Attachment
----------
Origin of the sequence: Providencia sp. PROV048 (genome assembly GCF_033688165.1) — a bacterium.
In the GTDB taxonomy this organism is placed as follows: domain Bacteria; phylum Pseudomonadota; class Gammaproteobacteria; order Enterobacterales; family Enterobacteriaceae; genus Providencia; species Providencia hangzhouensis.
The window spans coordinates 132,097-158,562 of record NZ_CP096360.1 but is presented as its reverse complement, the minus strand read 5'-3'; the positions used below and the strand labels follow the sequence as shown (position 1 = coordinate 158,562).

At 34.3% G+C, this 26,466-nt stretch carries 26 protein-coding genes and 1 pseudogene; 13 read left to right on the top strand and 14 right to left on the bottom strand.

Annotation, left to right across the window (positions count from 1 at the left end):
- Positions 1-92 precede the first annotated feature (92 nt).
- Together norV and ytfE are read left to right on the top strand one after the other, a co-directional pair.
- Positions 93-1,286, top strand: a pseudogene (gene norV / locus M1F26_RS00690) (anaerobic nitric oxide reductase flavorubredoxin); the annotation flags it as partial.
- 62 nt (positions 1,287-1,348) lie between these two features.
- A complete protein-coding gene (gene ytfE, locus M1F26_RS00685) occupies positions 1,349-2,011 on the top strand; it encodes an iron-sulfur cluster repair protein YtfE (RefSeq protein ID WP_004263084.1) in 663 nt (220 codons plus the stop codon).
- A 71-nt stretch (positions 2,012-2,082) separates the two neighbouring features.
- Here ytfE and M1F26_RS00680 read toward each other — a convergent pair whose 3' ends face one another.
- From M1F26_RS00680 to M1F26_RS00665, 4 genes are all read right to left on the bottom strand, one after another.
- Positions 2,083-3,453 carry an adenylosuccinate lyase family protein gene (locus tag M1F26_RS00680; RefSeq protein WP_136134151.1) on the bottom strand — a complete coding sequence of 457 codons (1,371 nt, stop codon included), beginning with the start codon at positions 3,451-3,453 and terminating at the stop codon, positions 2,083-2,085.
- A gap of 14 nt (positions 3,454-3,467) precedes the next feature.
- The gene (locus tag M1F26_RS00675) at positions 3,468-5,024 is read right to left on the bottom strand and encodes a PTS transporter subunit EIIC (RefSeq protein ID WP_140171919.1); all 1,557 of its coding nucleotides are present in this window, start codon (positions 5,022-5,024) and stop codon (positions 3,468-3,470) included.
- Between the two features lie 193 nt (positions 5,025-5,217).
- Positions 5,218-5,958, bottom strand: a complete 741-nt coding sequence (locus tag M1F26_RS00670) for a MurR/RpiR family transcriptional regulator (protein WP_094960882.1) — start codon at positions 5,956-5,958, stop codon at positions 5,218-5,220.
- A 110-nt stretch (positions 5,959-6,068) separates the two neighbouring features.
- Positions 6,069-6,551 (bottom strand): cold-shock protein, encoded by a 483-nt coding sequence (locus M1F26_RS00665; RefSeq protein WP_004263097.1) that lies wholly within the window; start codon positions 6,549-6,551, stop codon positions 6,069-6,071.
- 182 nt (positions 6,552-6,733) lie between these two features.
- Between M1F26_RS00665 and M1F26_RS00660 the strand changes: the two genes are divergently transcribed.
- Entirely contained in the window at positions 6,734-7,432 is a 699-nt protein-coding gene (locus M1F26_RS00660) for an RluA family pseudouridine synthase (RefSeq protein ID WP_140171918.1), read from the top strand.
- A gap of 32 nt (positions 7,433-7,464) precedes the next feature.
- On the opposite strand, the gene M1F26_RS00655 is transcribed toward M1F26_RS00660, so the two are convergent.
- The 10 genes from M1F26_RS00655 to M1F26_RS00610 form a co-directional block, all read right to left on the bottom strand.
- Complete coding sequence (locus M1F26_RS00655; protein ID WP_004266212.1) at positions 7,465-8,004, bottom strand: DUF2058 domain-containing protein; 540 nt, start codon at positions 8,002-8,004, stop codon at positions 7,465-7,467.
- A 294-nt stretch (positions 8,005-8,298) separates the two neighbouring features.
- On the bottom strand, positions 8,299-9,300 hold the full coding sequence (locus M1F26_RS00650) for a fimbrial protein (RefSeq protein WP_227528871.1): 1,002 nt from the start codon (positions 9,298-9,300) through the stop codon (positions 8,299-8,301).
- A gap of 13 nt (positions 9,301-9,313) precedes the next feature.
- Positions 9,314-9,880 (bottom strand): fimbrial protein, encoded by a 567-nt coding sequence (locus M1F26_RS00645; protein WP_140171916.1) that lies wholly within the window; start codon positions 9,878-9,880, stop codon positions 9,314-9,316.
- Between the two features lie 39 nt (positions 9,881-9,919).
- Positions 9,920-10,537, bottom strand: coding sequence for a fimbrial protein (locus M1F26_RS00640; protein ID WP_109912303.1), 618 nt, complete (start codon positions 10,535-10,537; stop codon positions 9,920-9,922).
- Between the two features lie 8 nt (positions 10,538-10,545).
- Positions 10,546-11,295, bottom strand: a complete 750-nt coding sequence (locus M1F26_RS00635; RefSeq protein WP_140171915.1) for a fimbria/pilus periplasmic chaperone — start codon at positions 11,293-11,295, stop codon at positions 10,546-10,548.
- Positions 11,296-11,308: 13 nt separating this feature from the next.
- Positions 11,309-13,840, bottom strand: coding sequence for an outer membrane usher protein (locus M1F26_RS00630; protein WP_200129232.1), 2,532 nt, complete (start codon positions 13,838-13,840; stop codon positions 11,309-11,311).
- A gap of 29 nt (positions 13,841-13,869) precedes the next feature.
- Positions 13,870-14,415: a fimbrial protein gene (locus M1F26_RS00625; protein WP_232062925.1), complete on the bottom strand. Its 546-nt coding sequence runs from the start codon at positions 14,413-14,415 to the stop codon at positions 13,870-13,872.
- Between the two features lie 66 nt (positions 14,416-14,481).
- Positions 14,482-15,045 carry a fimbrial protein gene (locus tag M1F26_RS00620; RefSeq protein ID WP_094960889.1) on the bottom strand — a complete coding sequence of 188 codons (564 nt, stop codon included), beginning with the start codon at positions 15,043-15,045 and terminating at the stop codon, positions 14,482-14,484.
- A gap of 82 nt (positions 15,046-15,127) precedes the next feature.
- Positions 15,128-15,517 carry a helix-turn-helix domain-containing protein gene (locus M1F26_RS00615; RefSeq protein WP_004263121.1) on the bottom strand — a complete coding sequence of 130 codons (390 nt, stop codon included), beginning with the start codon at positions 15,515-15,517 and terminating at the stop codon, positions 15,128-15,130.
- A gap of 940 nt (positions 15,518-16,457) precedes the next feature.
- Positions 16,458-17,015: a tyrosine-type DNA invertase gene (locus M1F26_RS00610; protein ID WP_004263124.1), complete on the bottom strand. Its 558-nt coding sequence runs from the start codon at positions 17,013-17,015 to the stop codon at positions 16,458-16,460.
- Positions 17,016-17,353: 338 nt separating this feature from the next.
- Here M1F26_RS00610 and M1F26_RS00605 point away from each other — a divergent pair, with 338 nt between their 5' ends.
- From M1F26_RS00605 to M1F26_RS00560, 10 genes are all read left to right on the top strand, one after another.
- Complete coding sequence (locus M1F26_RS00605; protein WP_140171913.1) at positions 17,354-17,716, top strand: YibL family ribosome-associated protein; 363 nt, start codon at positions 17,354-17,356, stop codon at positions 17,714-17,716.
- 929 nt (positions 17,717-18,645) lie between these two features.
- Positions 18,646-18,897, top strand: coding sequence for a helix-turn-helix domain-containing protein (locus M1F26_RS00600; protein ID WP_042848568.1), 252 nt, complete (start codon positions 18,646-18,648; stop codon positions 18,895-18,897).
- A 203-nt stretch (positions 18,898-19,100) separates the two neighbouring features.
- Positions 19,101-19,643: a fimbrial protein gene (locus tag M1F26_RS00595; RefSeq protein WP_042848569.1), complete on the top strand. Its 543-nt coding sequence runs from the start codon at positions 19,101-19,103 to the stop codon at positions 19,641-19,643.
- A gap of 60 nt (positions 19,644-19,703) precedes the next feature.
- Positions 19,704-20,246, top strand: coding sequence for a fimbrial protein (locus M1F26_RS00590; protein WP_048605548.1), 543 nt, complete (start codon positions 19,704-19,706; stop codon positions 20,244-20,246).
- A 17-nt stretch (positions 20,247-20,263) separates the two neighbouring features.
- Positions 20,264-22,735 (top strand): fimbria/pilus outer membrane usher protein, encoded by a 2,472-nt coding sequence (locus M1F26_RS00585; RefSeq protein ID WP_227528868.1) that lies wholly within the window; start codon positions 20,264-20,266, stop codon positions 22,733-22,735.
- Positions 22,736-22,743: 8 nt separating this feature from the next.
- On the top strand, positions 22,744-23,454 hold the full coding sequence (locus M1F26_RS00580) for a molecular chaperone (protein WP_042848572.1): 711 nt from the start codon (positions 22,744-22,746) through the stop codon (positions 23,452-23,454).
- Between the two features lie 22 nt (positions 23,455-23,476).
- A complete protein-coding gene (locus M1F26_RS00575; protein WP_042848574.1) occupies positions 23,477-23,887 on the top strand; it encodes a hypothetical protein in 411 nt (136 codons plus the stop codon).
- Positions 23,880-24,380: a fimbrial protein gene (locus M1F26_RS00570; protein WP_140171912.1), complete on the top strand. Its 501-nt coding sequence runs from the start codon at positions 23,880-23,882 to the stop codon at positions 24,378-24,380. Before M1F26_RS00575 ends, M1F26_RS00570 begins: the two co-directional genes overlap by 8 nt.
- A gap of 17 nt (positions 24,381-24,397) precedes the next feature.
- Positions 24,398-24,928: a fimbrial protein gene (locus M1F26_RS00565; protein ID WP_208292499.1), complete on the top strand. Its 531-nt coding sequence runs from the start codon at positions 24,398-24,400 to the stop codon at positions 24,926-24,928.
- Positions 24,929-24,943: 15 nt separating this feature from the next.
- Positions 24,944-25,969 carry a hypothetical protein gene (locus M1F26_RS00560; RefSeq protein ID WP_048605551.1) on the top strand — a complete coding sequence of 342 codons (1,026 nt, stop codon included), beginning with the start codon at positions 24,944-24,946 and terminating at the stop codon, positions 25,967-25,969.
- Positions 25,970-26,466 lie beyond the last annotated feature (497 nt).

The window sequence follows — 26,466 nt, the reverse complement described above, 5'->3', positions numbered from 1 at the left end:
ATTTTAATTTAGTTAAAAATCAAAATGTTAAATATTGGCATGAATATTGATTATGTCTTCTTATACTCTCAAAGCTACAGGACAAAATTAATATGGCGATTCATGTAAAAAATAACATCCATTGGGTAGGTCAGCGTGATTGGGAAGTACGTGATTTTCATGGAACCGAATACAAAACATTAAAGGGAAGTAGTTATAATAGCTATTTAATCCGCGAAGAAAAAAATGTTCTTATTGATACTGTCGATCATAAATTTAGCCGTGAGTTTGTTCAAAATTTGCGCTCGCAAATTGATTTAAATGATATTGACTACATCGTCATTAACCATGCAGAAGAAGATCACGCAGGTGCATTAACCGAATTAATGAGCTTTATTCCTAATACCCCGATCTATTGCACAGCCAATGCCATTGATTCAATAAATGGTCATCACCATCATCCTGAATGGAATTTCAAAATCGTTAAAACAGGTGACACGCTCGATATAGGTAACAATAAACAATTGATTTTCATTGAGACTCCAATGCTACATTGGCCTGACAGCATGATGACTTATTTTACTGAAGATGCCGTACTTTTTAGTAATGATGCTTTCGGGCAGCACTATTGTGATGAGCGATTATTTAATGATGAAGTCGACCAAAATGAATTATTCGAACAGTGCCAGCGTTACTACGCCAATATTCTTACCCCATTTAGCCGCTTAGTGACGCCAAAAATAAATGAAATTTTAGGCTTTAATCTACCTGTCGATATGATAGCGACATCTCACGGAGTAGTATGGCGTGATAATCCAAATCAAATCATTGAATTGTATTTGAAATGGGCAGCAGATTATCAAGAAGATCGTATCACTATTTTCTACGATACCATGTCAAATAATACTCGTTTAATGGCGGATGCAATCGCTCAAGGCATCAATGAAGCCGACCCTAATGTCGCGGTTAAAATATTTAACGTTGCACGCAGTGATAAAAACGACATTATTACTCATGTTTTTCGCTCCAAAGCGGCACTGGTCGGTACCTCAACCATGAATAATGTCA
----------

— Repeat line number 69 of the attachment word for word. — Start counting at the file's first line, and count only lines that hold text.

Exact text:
ATTTTAATTTAGTTAAAAATCAAAATGTTAAATATTGGCATGAATATTGATTATGTCTTCTTATACTCTCAAAGCTACAGGACAAAATTAATATGGCGATTCATGTAAAAAATAACATCCATTGGGTAGGTCAGCGTGATTGGGAAGTACGTGATTTTCATGGAACCGAATACAAAACATTAAAGGGAAGTAGTTATAATAGCTATTTAATCCGCGAAGAAAAAAATGTTCTTATTGATACTGTCGATCATAAATTTAGCCGTGAGTTTGTTCAAAATTTGCGCTCGCAAATTGATTTAAATGATATTGACTACATCGTCATTAACCATGCAGAAGAAGATCACGCAGGTGCATTAACCGAATTAATGAGCTTTATTCCTAATACCCCGATCTATTGCACAGCCAATGCCATTGATTCAATAAATGGTCATCACCATCATCCTGAATGGAATTTCAAAATCGTTAAAACAGGTGACACGCTCGATATAGGTAACAATAAACAATTGATTTTCATTGAGACTCCAATGCTACATTGGCCTGACAGCATGATGACTTATTTTACTGAAGATGCCGTACTTTTTAGTAATGATGCTTTCGGGCAGCACTATTGTGATGAGCGATTATTTAATGATGAAGTCGACCAAAATGAATTATTCGAACAGTGCCAGCGTTACTACGCCAATATTCTTACCCCATTTAGCCGCTTAGTGACGCCAAAAATAAATGAAATTTTAGGCTTTAATCTACCTGTCGATATGATAGCGACATCTCACGGAGTAGTATGGCGTGATAATCCAAATCAAATCATTGAATTGTATTTGAAATGGGCAGCAGATTATCAAGAAGATCGTATCACTATTTTCTACGATACCATGTCAAATAATACTCGTTTAATGGCGGATGCAATCGCTCAAGGCATCAATGAAGCCGACCCTAATGTCGCGGTTAAAATATTTAACGTTGCACGCAGTGATAAAAACGACATTATTACTCATGTTTTTCGCTCCAAAGCGGCACTGGTCGGTACCTCAACCATGAATAATGTCA